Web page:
Dealing with Financial Ups and Downs in Business

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By Becky Mollenkamp, PCC

There are times when you’re so busy you can’t see straight, and the money is flowing in. Then everything shifts, and you worry you’ll never make another sale or land another client.

This feast-famine cycle is common. Very few businesses, especially smaller or newer ones, are earning consistent revenue month after month.

When business slows, it’s easy to fall down a rabbit hole of panic and shame.

In this video, I share five strategies I’ve found helpful in dealing with ups and downs in business.

1. Know you’re not alone
We tend to always believe that we are the exception to every rule. In this case, we think no other business experiences periods of drought.

Thanks to this story we tell ourselves, we don’t talk to anyone about our fears because we worry it would be admitting “failure” and looking like a fraud. That’s a lonely and scary place to be.

With 100% certainty, I can tell you’re not alone. I’ve been self-employed for 15+ years, and I still have highs and lows. In 2019, as an example, I had a $15k month and a $2,500 month.

Take a risk and be vulnerable enough to tell your biz besties about the hard times and your fears. You’ll likely hear a chorus of “me too,” and that support network can also help you devise a plan to turn things around.

2. Plant seeds
Worry is a waste of time, instead view your open schedule as an opportunity to finish all the marketing things you put off when busy. Plant seeds now, and you’ll be reaping the rewards of this slow season for months and years to come.

When money starts flowing in again (and it inevitably will, especially if you’re planting seeds now), don’t stop your marketing and selling efforts.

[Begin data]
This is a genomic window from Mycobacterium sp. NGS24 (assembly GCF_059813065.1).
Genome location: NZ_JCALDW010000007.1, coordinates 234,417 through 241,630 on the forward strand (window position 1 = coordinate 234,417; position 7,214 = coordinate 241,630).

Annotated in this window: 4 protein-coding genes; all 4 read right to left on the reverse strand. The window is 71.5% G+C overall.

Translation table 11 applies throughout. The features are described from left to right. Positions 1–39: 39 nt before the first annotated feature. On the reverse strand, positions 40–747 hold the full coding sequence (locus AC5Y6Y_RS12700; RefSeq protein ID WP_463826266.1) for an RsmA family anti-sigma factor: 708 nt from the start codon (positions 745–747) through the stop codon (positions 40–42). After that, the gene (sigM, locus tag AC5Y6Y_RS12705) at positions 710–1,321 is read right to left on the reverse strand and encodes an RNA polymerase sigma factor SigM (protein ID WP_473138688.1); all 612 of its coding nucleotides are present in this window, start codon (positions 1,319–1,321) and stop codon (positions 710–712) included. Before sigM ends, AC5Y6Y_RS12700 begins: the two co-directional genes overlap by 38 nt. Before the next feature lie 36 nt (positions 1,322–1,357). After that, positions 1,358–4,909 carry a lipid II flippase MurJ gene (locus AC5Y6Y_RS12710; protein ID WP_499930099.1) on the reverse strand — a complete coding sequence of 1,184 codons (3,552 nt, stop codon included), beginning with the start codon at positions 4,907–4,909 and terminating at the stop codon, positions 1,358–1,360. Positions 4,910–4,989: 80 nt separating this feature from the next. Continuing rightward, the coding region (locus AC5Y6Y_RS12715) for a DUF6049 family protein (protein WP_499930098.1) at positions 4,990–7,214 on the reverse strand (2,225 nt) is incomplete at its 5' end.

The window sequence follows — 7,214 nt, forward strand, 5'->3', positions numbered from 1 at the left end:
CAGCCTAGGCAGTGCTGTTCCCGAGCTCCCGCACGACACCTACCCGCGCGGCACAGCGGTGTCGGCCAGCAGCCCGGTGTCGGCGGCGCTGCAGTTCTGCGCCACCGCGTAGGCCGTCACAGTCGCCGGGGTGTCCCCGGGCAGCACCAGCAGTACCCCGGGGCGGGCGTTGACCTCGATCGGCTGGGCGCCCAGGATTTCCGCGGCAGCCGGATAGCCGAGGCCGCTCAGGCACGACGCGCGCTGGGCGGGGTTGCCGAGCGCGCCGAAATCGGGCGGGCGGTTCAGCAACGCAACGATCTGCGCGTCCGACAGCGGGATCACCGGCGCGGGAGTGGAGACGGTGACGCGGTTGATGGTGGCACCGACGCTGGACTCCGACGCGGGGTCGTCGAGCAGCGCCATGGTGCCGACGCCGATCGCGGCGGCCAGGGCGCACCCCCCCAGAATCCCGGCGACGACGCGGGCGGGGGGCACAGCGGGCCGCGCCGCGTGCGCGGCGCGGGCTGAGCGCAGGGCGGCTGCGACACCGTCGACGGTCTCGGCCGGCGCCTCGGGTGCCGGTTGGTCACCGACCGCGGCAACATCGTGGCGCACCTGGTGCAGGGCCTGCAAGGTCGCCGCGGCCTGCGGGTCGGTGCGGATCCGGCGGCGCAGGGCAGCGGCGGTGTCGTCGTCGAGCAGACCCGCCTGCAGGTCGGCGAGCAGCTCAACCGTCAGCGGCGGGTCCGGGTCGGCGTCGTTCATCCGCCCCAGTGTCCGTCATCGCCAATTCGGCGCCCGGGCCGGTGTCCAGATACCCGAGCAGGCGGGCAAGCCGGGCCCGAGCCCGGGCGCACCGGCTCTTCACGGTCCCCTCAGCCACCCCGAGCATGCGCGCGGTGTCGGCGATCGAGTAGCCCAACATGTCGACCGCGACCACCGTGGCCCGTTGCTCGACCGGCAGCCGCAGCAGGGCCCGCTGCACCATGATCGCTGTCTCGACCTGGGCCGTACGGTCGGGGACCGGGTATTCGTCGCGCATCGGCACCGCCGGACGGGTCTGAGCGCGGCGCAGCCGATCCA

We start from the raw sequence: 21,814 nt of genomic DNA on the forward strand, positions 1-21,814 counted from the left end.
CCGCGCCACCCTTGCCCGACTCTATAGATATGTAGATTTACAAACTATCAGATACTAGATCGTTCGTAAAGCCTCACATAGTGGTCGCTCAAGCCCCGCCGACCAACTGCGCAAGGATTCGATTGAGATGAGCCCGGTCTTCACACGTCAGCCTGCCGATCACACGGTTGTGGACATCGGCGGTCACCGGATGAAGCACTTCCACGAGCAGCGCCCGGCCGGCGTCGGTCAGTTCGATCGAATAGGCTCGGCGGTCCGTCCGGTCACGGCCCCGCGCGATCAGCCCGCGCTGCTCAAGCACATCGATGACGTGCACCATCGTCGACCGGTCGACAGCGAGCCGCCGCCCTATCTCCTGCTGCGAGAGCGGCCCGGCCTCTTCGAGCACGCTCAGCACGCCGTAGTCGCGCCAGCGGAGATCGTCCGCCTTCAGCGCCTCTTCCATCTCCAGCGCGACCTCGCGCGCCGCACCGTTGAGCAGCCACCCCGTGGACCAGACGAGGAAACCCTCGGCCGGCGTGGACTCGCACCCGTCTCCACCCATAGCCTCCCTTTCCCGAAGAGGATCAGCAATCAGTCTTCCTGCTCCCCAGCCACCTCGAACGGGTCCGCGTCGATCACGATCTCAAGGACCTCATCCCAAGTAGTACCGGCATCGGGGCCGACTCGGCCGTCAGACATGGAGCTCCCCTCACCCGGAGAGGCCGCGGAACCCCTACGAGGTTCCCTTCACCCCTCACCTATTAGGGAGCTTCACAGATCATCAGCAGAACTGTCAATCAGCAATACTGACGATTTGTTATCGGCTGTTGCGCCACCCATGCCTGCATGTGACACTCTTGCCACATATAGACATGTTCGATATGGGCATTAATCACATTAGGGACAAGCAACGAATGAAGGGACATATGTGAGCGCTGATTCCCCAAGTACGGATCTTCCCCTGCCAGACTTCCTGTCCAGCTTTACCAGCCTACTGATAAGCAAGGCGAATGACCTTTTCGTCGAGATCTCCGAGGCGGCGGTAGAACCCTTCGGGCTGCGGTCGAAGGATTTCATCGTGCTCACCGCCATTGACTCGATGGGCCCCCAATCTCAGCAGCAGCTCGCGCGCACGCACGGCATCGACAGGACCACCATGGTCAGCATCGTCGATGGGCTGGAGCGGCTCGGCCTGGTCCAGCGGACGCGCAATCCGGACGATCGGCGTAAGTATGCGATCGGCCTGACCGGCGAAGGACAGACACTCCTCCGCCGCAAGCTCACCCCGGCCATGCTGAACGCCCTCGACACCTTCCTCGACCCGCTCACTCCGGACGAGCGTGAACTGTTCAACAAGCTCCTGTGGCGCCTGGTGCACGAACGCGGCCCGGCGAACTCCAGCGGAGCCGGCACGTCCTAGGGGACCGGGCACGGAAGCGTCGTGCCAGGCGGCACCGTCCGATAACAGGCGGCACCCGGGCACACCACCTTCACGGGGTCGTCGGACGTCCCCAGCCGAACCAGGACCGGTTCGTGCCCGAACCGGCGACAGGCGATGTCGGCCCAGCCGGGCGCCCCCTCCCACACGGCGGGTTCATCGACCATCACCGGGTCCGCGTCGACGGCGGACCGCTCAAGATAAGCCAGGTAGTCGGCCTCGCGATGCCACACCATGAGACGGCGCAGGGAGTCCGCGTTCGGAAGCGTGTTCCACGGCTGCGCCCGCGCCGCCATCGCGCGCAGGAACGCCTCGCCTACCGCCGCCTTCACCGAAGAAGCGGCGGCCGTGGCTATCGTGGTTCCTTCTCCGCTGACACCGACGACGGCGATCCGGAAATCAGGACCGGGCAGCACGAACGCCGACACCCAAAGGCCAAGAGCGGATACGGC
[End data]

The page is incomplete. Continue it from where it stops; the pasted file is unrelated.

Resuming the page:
Yes, it’s hard to make time for filling your pipeline, especially when you’re busy with paying work. But that’s a great problem to have! And it’s shortsighted and problematic to stop marketing when we’re busy. If a client doesn’t re-sign, you hit a seasonal slowdown, etc., then you’ll be right back to famine and panic.

Always be planting seeds, and you’ll always have more feast than famine.

3. Look at the data
It’s easy to spiral from “I’m not making enough money right now” to “I’m a loser.” This is particularly true when we rely only on our bank account and our feelings to assess our success.

The cure is to track more metrics in your business so you can use factual data to assess your progress. Sales may be down, but perhaps you’re growing your email list or appearing on more podcasts—or any number of other things that might later result in sales. Revenues may be down, but perhaps your actual profits are up, or you are getting more repeat clients. Knowing *all* of your numbers will paint a more complete picture of the ways you’re growing and improving, even if actual sales are down.

Also, you can use this real data to be aware of your specific feast-famine cycle. If year after year, work slows down every holiday or every summer, you can be better prepared for them, financially and emotionally.

4. Take a break
When work is light and money is tight, it probably sounds counterintuitive (and impossible) to relax. Yet it may be the only time to slow down and recharge your batteries.

The truth is, most of us let self-care slip when we’re swamped with work. That makes it all the more important to take a little time during a slow season to get a massage, go for a walk, binge Netflix. Reframe “slow times” as flex time. You worked your butt off to earn this time off!

5. Don’t quit (yet)
Never make a big decision on your worst day. In that state of panic, any choice you make is based on feelings, not facts. It’s rooted in the story you’re telling yourself, and one that will very likely change in short order. (The same is true, by the way, for making decisions on your best days.)

Feelings aren’t facts! Take a break and, when you feel more even keeled, analyze the facts before doing something rash like changing your business model or quitting.

While my business still has a bit of a feast-famine cycle, I no longer allow it to create a peace-panic cycle, too. That’s because I’ve done a lot of hard work to shift from a scarcity mindset to abundance thinking. I now know with absolute confidence that I can—and will—always make more money.

Dealing with financial ups and downs in business Dealing with financial ups and downs in business